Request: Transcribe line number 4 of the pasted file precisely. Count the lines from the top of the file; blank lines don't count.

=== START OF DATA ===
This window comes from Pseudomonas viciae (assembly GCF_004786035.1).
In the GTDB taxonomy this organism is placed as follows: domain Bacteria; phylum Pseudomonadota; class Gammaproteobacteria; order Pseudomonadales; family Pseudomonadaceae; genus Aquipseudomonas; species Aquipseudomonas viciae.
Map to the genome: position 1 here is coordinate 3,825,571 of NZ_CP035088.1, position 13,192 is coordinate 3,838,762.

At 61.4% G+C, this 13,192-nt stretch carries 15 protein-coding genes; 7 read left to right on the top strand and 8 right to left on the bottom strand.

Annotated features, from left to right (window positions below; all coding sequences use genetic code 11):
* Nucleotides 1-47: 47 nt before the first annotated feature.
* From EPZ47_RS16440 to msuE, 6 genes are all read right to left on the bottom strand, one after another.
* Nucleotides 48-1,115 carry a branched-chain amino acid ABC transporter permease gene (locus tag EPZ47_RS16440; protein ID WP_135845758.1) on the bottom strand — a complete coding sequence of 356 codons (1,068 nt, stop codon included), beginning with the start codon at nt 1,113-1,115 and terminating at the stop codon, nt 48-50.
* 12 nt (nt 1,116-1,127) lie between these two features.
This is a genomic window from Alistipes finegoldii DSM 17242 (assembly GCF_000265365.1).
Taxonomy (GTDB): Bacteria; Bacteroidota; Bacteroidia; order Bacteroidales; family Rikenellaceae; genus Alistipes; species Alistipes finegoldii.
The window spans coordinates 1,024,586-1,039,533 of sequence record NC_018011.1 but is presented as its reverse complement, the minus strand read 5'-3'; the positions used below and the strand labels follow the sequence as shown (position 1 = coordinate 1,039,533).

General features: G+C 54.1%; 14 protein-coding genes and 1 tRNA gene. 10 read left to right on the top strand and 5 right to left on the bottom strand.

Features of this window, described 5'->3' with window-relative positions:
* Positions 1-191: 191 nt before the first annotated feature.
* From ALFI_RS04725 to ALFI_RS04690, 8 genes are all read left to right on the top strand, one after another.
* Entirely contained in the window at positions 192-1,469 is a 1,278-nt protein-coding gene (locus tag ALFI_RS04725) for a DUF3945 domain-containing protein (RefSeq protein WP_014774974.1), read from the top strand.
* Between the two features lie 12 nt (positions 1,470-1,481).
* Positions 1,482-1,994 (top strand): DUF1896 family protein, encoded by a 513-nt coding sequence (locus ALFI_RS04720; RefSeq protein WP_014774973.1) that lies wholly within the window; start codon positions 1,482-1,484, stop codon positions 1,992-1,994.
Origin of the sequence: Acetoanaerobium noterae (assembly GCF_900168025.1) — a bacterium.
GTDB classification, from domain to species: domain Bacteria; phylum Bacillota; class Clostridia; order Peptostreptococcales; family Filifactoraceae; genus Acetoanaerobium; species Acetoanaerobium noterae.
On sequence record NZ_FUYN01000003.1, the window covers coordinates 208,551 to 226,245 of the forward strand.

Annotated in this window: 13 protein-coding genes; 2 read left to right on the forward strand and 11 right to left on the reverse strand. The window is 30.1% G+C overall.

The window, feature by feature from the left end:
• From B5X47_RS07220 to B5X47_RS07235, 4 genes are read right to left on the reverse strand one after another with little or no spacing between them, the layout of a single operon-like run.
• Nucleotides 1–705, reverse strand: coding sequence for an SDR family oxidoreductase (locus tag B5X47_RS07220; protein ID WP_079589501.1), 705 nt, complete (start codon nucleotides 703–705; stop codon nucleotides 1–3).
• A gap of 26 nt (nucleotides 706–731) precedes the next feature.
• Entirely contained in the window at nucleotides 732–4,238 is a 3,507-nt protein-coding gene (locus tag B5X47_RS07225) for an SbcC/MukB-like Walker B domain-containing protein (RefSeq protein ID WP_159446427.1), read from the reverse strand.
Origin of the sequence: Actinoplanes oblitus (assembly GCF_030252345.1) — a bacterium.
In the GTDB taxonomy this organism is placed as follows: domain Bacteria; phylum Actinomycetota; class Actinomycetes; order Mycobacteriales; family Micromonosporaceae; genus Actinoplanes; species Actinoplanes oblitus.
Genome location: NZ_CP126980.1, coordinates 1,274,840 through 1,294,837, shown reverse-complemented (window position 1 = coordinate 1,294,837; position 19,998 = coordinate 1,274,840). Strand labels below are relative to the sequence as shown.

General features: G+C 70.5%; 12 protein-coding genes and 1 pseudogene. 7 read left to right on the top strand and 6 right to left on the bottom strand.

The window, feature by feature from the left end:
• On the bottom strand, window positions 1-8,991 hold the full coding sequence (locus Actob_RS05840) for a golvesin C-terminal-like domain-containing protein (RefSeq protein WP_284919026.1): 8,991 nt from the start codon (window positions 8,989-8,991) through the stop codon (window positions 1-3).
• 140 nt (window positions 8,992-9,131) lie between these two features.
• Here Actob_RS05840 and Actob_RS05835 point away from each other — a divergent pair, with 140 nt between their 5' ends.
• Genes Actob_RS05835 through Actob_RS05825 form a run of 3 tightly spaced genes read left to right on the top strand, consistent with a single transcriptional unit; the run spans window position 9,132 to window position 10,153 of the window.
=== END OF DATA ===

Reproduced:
At 61.4% G+C, this 13,192-nt stretch carries 15 protein-coding genes; 7 read left to right on the top strand and 8 right to left on the bottom strand.